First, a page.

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Powered Armor Sensing Unit

Power-assisted armor suit with internal pressure plates
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This has nothing to do with <i>how</i> the armor is power assisted, although those pneumatic muscle thingies are cool. In this design the power armor has (basically) analog pressure plates along the inside that register, well, pressure.

Want your power assisted arm to move? just move your arm in the suit, and the pressure plates will pick it up, translating it to the suit. Also, since the plates are analog, if your suit is super strong, you will still be able to control it relatively well (i.e., not crushing door knobs with your super-strong grasp).

I know that DARPA is working on an "Exoskeleton" concept, but I don't know if anything like this exists yet.

CaptainClapper, Mar 27 2007

Exoskeleton thingy http://www.darpa.mi...ust/matdev/ehpa.htm
Darpa "EHPA" project [CaptainClapper, Mar 27 2007]

some info http://www.spectrum.ieee.org/oct05/1901
[jhomrighaus, Mar 28 2007]

Artist impression http://i80.photobuc...elessbs/dr_doom.jpg
[Jinbish, Mar 28 2007]

[link]






       This control system seems fairly obvious, and very familiar. Read _Starship_Troopers_ to see a SF example of armor control. Or read the Darpa link for "A control system that allows the operator to move naturally."   

       I mean, that's the whole point of powered armor. Or was someone expecting to operate the legs with joysticks? [-]
baconbrain, Mar 27 2007
  

       I read it years ago -- I don't remember them talking about control of the suits like that... hmm. I was thinking more of a "Armor" by John Steakly - type power suit, although now that I think about it, I guess that's the way THEY did it too :-[
CaptainClapper, Mar 27 2007
  

       This concept is well known and obvious; made famous by Starship Troopers as baconbrain mentions.   

       What's not so obvious is that it doesn't work--or at least if it works it's a LOT more difficult than it seems. The problem is feedback, which is particularly troublesome for the legs. How do you provide feedback? By pressing against the person's limbs. How do you sense the person's input? Pressure against the person's limbs. Umm...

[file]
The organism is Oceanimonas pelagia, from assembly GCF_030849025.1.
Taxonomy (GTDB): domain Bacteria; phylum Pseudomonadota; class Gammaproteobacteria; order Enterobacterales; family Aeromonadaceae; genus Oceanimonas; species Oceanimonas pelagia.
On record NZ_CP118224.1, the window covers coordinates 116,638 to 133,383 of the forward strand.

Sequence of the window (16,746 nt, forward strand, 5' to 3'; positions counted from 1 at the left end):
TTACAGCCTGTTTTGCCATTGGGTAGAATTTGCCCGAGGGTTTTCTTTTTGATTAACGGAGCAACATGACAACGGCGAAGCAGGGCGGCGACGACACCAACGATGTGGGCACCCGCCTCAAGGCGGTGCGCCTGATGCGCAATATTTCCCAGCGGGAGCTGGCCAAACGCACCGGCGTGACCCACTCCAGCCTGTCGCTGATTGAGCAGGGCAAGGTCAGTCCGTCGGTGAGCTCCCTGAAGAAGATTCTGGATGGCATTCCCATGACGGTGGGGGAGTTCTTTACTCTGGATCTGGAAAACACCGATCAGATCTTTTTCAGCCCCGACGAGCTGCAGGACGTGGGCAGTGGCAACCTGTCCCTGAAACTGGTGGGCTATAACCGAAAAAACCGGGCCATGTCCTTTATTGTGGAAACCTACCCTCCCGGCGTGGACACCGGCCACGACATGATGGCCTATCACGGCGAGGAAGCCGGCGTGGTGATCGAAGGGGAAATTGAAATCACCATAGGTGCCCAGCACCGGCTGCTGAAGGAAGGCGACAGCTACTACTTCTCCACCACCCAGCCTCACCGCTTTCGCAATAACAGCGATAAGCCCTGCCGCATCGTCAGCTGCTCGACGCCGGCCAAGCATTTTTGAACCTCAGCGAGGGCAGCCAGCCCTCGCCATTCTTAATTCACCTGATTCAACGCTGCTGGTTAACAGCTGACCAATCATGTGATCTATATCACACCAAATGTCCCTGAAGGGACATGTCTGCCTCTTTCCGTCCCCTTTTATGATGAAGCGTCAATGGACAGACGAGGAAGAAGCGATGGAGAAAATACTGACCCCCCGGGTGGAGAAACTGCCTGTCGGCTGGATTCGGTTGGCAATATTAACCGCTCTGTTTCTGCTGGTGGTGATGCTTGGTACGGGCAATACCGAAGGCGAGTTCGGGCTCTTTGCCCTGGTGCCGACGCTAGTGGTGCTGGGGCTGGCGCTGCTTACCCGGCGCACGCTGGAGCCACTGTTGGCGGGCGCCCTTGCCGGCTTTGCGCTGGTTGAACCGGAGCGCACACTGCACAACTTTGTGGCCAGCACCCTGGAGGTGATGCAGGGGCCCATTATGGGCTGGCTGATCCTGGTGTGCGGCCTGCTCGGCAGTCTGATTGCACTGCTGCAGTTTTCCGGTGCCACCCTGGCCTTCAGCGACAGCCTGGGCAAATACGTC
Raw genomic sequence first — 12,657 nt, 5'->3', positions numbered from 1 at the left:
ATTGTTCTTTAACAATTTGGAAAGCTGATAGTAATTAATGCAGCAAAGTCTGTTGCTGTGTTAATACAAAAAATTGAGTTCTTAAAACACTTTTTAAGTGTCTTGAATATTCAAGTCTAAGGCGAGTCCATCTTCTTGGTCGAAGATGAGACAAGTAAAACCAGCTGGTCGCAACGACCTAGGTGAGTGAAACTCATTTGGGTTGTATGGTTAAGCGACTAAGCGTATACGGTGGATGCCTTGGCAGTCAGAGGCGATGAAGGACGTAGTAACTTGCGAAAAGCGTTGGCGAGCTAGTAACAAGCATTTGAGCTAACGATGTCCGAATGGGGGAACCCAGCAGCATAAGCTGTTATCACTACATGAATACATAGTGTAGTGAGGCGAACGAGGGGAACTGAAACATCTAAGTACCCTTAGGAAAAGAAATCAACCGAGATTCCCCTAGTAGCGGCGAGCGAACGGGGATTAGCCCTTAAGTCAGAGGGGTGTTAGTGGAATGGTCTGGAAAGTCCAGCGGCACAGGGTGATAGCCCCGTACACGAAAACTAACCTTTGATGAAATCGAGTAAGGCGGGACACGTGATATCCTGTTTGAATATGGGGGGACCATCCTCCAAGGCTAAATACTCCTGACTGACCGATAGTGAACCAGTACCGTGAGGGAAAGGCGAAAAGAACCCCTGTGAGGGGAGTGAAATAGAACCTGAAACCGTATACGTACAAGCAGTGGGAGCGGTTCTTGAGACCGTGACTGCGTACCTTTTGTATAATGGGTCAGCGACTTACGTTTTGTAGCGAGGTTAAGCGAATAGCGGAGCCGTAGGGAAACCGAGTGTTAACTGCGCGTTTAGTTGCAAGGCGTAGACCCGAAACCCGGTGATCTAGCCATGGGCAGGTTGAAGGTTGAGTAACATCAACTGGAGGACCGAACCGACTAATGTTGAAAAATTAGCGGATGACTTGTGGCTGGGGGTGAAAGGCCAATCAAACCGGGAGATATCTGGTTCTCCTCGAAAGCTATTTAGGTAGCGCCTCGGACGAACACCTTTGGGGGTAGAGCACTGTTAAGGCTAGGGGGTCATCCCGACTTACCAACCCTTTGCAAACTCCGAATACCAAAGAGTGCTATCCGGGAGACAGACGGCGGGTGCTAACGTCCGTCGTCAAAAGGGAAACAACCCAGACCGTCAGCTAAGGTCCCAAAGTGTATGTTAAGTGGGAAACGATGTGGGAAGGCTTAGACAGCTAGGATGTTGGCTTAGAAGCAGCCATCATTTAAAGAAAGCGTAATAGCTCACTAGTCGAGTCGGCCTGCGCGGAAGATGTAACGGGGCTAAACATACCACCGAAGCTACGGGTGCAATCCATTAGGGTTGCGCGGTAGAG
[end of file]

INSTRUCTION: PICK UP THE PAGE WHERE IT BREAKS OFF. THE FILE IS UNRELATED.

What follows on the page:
Discriminating between the suit pressing against the person vs the person pressing against the suit is a challenge which hasn't been solved despite decades of trying. In principle, it should be possible by carefully subtracting out external influences and your own feedback pressure. In practice...it's not so easy.   

       A more practical approach may be to use sensor electrodes to detect muscle nerve impulses. This way, there's no confusion between conscious effort and external influences. Even better is a sort of direct neural interface, which is being researched for controlling robotic replacement limbs.   

       As crazy as it sounds, a direct neural interface might be easier to implement than pressure sensor control!
IJK, Mar 27 2007
  

       [IJK] your premise is really incorrect there. Feedback is experienced as resistance to movement not as pressure. if the suit always trys to be exactly 1mm away from your body then that is your movement control, when it experiences an obstacle it will stop moving, based on how hard it has to try to get away from you the suit knows how hard to push against the object. By applying a variable logarithmic type scaling to the feedback loop the force generated by the suit will increase non linearly with the force imparted. A variety of scales would be available to the operator and could be selected at will, a delicate mode in which the response is 1/2 the force applied for picking up an injured comrade or screaming baby and a 100 to 1 for smashing through walls or throwing cars out of the way.